Some of you know a few years back we shot a pilot tv show for VH1. They never picked it up and obviously after seeing what show starts tonight we were not what they were looking for. Here is a bit about their new show.

Whatever value there ever was in glimpsing the “real lives” of marginal celebrities was long ago leeched from the likes of the Osbourne family and Anna Nicole Smith. And yet the shows keep coming, one after the
other, reality nonchalantly surrendering to banality until the TV grid
begins to read like the invitation list to some C-lister bash at the
Playboy Mansion.

Among the recently arrived is Luke Campbell, former member of 2 Live Crew and patron saint of booty-shaking. Not surprisingly, “Luke’s Parental Advisory,” which premieres tonight on VH1, is just about as edgy and real as the
term “booty-shaking” has become. The conceit is
standard-self-proclaimed bad boy, whose hard-R-rated lyrics and album
covers helped create the music industry’s “parental advisory” warnings,
now settling into middle age, with two teenagers to raise and a young
fiancé named Vanessa to keep him on the straight and narrow.

that he’s selling insurance or anything; Campbell’s second career is in
the porn industry. Dutifully, the first episode follows him planning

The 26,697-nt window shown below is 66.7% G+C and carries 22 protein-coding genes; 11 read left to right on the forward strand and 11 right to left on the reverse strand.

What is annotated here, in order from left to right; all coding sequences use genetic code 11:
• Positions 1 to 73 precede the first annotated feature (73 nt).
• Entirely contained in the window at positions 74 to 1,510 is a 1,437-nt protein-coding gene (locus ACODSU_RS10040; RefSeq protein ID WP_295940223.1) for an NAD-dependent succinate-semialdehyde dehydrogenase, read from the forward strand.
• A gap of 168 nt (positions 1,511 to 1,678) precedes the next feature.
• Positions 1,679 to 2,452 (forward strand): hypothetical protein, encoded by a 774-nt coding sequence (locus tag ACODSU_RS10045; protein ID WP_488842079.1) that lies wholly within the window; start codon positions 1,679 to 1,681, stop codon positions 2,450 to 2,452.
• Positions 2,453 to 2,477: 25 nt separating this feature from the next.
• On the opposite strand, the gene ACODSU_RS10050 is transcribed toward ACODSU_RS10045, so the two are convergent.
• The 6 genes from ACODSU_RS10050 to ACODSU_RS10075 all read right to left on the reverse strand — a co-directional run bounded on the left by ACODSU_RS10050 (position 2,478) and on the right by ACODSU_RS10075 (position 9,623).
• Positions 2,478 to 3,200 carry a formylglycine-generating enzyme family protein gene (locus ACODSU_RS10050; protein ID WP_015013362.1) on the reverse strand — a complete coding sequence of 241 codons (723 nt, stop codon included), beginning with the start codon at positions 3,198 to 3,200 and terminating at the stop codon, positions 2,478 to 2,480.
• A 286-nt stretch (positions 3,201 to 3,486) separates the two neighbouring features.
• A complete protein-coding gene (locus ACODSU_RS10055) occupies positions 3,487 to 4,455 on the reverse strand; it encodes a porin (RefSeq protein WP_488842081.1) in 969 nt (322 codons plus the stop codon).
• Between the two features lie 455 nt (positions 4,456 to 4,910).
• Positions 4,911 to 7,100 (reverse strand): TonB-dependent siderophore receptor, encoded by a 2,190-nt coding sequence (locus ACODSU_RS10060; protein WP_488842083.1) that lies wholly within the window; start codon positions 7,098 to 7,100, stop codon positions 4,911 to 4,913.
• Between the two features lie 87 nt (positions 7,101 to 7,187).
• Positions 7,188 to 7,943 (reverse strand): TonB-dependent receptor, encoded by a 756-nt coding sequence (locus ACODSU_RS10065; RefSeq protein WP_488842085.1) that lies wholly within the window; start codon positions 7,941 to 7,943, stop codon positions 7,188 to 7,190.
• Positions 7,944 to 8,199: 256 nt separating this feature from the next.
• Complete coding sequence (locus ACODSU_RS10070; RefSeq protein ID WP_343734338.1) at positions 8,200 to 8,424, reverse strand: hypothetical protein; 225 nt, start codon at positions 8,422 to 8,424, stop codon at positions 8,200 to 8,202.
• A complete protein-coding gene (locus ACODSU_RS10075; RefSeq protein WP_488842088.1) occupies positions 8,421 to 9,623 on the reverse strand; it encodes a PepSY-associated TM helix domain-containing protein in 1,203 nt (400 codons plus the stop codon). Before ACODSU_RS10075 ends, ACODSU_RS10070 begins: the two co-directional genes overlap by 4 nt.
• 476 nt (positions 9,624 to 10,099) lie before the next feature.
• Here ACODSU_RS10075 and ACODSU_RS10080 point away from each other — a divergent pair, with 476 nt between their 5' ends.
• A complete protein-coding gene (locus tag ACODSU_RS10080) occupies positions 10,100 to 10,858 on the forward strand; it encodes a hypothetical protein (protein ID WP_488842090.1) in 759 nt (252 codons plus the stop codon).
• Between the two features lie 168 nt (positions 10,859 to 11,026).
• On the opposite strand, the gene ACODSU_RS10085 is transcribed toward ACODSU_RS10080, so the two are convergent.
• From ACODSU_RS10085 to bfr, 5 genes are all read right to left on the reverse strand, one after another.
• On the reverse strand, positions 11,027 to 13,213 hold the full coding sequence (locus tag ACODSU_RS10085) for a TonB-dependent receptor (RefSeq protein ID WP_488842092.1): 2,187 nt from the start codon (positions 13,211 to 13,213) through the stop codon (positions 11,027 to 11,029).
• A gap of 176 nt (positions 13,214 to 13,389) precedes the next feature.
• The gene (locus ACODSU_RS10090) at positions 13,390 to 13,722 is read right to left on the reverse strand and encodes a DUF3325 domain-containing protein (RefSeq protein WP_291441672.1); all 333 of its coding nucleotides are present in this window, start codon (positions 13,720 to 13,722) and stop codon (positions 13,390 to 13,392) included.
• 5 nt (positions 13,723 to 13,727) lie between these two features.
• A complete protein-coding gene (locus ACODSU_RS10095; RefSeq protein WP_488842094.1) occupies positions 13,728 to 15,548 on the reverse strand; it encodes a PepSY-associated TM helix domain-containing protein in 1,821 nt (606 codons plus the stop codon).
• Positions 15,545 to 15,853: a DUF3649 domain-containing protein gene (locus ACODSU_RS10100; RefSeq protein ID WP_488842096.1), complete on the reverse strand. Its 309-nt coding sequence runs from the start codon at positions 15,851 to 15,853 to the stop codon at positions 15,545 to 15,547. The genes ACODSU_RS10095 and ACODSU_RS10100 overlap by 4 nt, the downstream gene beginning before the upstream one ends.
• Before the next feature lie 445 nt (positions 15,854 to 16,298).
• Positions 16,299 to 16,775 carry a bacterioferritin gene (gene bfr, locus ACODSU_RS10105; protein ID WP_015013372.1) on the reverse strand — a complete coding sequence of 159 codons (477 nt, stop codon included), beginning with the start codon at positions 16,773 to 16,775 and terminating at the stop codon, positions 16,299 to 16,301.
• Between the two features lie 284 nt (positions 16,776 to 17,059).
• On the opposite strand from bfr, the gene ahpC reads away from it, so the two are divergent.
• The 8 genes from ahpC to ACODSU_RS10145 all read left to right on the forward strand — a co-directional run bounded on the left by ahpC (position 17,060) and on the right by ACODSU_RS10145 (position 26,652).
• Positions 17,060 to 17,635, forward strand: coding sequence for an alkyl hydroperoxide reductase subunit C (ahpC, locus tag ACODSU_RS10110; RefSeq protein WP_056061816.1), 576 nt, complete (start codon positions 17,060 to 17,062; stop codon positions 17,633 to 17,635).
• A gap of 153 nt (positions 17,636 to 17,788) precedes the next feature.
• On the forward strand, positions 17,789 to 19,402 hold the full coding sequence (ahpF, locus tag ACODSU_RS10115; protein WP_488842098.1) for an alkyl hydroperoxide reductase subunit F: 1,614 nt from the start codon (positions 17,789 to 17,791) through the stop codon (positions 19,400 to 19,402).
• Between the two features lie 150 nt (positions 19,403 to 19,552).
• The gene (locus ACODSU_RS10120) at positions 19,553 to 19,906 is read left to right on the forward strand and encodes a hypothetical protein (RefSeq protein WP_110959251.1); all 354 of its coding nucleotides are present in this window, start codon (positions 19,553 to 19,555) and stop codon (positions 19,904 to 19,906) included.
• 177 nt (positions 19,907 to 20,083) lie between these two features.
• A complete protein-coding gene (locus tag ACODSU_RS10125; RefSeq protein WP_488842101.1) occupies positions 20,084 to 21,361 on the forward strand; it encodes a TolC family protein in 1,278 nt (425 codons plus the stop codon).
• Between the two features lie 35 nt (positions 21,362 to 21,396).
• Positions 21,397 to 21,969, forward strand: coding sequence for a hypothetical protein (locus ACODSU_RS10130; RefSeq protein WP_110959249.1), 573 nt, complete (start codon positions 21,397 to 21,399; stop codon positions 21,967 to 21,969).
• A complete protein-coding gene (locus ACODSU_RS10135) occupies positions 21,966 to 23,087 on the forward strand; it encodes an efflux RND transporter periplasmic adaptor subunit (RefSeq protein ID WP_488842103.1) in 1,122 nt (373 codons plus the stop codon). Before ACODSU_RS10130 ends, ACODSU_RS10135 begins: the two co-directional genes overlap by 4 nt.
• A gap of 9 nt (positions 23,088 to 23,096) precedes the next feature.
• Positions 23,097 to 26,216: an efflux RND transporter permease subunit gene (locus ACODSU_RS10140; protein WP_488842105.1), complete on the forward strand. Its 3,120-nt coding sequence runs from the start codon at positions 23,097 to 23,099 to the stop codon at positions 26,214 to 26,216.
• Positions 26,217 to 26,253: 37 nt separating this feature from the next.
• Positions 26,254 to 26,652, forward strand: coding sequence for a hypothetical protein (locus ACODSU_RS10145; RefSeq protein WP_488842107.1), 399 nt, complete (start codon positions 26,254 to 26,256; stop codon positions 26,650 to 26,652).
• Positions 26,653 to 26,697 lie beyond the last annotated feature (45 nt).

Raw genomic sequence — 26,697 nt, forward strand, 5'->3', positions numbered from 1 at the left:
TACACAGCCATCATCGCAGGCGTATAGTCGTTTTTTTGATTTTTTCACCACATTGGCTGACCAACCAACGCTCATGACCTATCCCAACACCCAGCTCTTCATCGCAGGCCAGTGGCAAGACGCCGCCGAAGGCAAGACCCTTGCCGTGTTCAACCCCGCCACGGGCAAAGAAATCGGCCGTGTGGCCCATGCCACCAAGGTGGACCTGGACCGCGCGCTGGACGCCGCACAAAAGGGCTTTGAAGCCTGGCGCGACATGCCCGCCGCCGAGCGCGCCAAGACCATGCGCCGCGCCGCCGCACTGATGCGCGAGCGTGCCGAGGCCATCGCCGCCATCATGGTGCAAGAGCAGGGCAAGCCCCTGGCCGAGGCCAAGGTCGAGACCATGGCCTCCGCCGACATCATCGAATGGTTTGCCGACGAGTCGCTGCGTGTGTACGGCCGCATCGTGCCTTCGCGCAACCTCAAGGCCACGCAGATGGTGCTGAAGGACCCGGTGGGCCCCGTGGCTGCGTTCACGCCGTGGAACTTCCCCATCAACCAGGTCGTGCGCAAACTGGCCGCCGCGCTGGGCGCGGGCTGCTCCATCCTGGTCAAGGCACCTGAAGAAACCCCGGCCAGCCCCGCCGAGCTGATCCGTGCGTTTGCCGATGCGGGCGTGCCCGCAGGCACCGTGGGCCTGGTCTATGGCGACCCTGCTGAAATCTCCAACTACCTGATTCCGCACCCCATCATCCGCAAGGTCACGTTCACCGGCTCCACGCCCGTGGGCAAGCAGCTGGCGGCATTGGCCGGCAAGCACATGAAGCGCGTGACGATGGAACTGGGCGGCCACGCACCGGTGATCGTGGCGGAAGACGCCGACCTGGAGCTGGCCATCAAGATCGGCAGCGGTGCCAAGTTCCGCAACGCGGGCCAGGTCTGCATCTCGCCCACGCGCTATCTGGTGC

his wedding and “auditioning” strippers. How ever will he reconcile the
two worlds?

He doles out sage advice along the lines of “a boy
who dates more than one girl is a player,” while “a girl who dates more
than one guy is a slut.” Or: “Vanessa understands that I’m like a
gynecologist; if I don’t see [crude term for female genitalia] every
day, something’s wrong.”

Oh, that wacky Luke.

ensure that we understand he takes his parental duties seriously, we
are treated to a little tough love after Vanessa discovers a porn video
under 15-year-old Luke Jr.’s bed. The elder Campbell emphatically
explains that porn is for grown-ups, not teenagers, and that if he
catches his son watching it he will . . . well, it will mean trouble,
young man.

Just like Ward and the Beav, really, down to a
script so heavy-handed you can practically smell the writers room.
Ironically, Luke Jr., with his mouthful of braces and obvious
embarrassment with the whole setup, actually seems like a pretty normal
kid. That is, if it weren’t for those cameras all over the house and an
unfortunate narrative thread that has him “dating” a teen mother.

conveys a profane jocularity that almost makes up for the fact that he
says things like “the girls I’m looking for need to be tri-sexual,
meaning they’ll try anything,” and that he wants a bachelor-party
viewing of the porn-star Olympics. It’s not that any of this is
shocking — “The Sopranos” inured most of us to the sight of a man
conducting a personal phone conversation while staring at gyrating pole

In fact, the show is so by the book, it’s silly. When
Luke’s friends learn over golf of his impending nuptials, they
immediately offer “your life is over” advice. Between the golf caps and
self-mimicking “yes, dears,” it’s such a standard set piece you half
expect Dick Van Dyke to mosey on over with a few choice words.

“Luke’s Parental Advisory” so clearly aims to be outrageous it’s
difficult to watch without wincing. Because for all its stripper poles
and booty-dependence, it’s utterly conventional: just another one of
those shows about someone who used to be sort of famous.